SCVS Main Site  |  Past and Future Meetings
Society For Clinical Vascular Surgery

Back to 2019 Abstracts


Clinical Significance and Natural History of Incidentally Noted Penetrating Ulcers of the Abdominal Aorta
Brent Safran, MD, Rae Rokosh, MD, Noor Shah, MD, Thomas Maldonado, MD, Neal Cayne, MD, Mikel Sadek, MD, Danny Kim, MD, Glenn Jacobowitz, MD, Caron Rockman, MD.
NYU Langone, NEW YORK, NY, USA.

Objective
Penetrating ulcers of the abdominal aorta (PUAA) are a common finding on abdominal imaging studies, however, their significance and natural history are not well documented. The objective of this study was to analyze the patient demographics, presentation, and outcome of subjects who had incidentally discovered PUAA.
Methods
A database search of the diagnostic term “penetrating ulcer” was performed of abdominal CT and MRI imaging reports at our institution from January 2014 to December 2017. Patient charts were retrospectively reviewed to determine their baseline medical characteristics, indication for imaging, and subsequent patient course, intervention and outcome. Aortic diameters and PUAA size were measured by a single observer on initial imaging, as well as on follow-up imaging to assess for an association with concomitant aortic pathology and progression of aortic disease.
Results
A total of 92 patients with PUAA were identified; 61 (66.3%) were male. The most common indication for imaging was chest, back, or abdominal pain (21%). The mean age at diagnosis was 79.3 years, and comorbidities included hypertension (73.9%), hyperlipidemia (66%) and malignancy (33.7%). On initial imaging, ulcer size ranged from 0.2 to 3.4 cm, with mean ulcer size measuring 1 cm. Concomitant abdominal aortic dilatation ≥ 3 cm was found in 45% of patients. Mean follow up time was 665 days. Follow-up imaging was performed on 39 (42.4%) of the patients. Of this cohort, the mean PUAA size remained essentially unchanged. However, 46% of patients with subsequent imaging were found to have an increase in overall aortic diameter. Of the total 92 patients, 10 (10.8%) eventually required an open surgical or endovascular intervention, most commonly for aneurysmal disease. No patients required an intervention for an isolated PUAA either initially or in follow-up. All-cause mortality through the end of the follow-up period was 5.5%.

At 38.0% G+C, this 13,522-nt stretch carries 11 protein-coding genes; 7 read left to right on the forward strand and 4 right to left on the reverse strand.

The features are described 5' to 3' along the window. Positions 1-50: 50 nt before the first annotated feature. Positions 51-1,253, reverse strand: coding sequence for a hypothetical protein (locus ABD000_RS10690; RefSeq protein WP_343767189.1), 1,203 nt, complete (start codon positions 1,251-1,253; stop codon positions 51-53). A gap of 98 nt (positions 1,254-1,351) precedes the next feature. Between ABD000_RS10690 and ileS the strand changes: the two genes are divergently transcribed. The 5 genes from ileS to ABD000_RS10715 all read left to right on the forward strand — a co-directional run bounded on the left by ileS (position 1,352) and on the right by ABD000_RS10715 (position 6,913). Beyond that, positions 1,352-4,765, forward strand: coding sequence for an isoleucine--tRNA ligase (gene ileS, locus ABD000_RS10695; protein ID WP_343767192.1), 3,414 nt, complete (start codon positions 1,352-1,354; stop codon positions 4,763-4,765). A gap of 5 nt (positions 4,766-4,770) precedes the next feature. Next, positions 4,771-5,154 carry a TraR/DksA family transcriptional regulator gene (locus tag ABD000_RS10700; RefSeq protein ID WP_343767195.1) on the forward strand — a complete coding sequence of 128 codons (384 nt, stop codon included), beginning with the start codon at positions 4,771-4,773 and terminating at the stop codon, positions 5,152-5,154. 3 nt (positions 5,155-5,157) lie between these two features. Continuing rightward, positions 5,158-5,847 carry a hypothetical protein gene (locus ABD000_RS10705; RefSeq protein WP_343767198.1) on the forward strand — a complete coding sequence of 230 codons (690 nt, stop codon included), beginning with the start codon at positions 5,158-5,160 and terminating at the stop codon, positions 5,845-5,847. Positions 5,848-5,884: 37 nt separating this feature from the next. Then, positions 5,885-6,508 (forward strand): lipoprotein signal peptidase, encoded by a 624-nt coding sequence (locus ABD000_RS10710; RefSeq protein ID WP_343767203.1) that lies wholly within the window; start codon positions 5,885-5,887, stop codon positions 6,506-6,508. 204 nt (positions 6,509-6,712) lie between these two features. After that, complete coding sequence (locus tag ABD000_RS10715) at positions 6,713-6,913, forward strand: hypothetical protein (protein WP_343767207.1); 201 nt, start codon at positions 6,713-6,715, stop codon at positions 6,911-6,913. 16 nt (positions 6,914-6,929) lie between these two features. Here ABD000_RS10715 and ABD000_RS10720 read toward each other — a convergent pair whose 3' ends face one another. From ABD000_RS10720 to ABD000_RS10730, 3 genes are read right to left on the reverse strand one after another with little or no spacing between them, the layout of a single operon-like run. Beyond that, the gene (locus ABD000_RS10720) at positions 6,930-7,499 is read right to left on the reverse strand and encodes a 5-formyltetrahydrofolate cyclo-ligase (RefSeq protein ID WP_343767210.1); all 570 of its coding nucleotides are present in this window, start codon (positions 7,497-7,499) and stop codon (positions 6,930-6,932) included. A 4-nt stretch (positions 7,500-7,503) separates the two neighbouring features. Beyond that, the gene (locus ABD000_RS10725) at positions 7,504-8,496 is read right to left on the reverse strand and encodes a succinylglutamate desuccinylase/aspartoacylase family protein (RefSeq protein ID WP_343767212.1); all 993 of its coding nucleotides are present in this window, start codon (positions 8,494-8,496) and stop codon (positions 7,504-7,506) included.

Conclusions
Incidentally discovered PUAA are typically encountered in elderly, comorbid patients receiving imaging for an unrelated indication. At mean follow-up, most PUAA remained unchanged in size. However, a large proportion of the patients were found to have concomitant aortic pathology, particularly aneurysmal disease, which not infrequently required intervention. In conclusion, isolated findings of a PUAA rarely, if ever, require surgical intervention on their own; nevertheless, their association with concomitant aneurysmal disease may warrant routine follow-up imaging.


Back to 2019 Abstracts